Study probes decline in food stamp useby Dan Olson, Minnesota Public Radio
A new study says 189,000 Minnesotans eligible for stamps aren't participating. The result is a loss to the state's economy of more than $170 million. Paperwork and stigma are cited as reasons for the lack of participation.
St. Paul, Minn. — Jessica Webster of the St. Paul based Legal Services Advocacy project says about 275,000 Minnesotans receive food stamps. Webster wrote the report which estimates 189,000 more state residents are eligible.
"This is a federal resource that we are not utilizing," she says. "By not capturing this resource we have lost $838 million since year 2000."
The federal food stamp traces its roots to the Great Depression of the l930's and was revived as a much larger program in l974. Food stamp participation in this country slumped in the mid l990's. It began rising again early this decade. Some states report double digit increases in participation.
Sen. Linda Berglin, DFL-Minneapolis, says the 22-page application form is one reason the program has stagnated. Berglin has introduced a bill this session to trim the application to three pages.
Berglin says other obstacles are a monthly reporting requirement and a rule which caps benefits at a low level if recipients don't use the full allocation every month.
"This (legislation) will end the practice then of penalizing seniors who often times save up their food benefits for a birthday or a holiday and in doing so they lose the value of that month's benefit. The state will no longer, under this proposal, be able to freeze benefits after three months of non-use," she says.
The report also found many people don't know they're eligible for the help or don't have transportation to get to the county office to apply. Some are too embarrassed to ask for help.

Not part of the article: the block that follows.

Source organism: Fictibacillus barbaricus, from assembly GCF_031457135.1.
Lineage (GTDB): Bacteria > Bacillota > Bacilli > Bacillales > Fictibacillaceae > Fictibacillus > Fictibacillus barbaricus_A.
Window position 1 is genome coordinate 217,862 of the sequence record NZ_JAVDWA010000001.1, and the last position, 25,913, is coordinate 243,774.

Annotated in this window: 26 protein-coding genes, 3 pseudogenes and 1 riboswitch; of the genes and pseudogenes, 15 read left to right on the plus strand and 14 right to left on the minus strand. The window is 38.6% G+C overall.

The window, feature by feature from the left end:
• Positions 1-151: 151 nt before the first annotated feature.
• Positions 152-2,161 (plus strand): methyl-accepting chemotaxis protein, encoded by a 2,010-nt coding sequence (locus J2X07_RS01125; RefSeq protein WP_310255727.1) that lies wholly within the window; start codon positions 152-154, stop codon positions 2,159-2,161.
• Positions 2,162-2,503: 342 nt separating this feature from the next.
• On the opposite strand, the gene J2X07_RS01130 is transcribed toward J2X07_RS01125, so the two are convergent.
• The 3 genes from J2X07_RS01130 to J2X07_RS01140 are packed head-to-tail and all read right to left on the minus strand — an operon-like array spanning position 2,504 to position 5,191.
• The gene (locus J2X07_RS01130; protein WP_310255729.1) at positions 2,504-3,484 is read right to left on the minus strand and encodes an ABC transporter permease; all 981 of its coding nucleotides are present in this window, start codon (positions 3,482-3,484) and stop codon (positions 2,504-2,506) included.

Rep. Diane Loeffler, DFL-Minneapolis, says some decline to apply because they don't want be to be seen in public handing over food stamps. In fact, she says, food stamps haven't been stamps for years. The transaction is now handled with a plastic card like a credit card.
"I think that that's taken away a lot of the personal embarrassment that people participating in the program have wanted to avoid. I think that word has gotten out to many populations of low income people and part of that outreach effort is how that part of the program works now," she says.
Several lawmakers are worried that poor nutrition caused in part by the state's low food stamp participation level and by cuts to nutrition programs is harming some of the state's children and older residents.
A 2004 study by Washington University in St. Louis asserts that welfare changes in the l990's tightened food stamp eligibility standards. The result, the authors argue, is more elderly Americans suffer from chronic illnesses because of poor nutrition.
Proposals before Minnesota lawmakers this session include not only changes to try increase food stamp participation, but also add funding for food shelves and restoration of money cut from nutrition programs.
- All Things Considered, 02/20/2007, 5:24 p.m.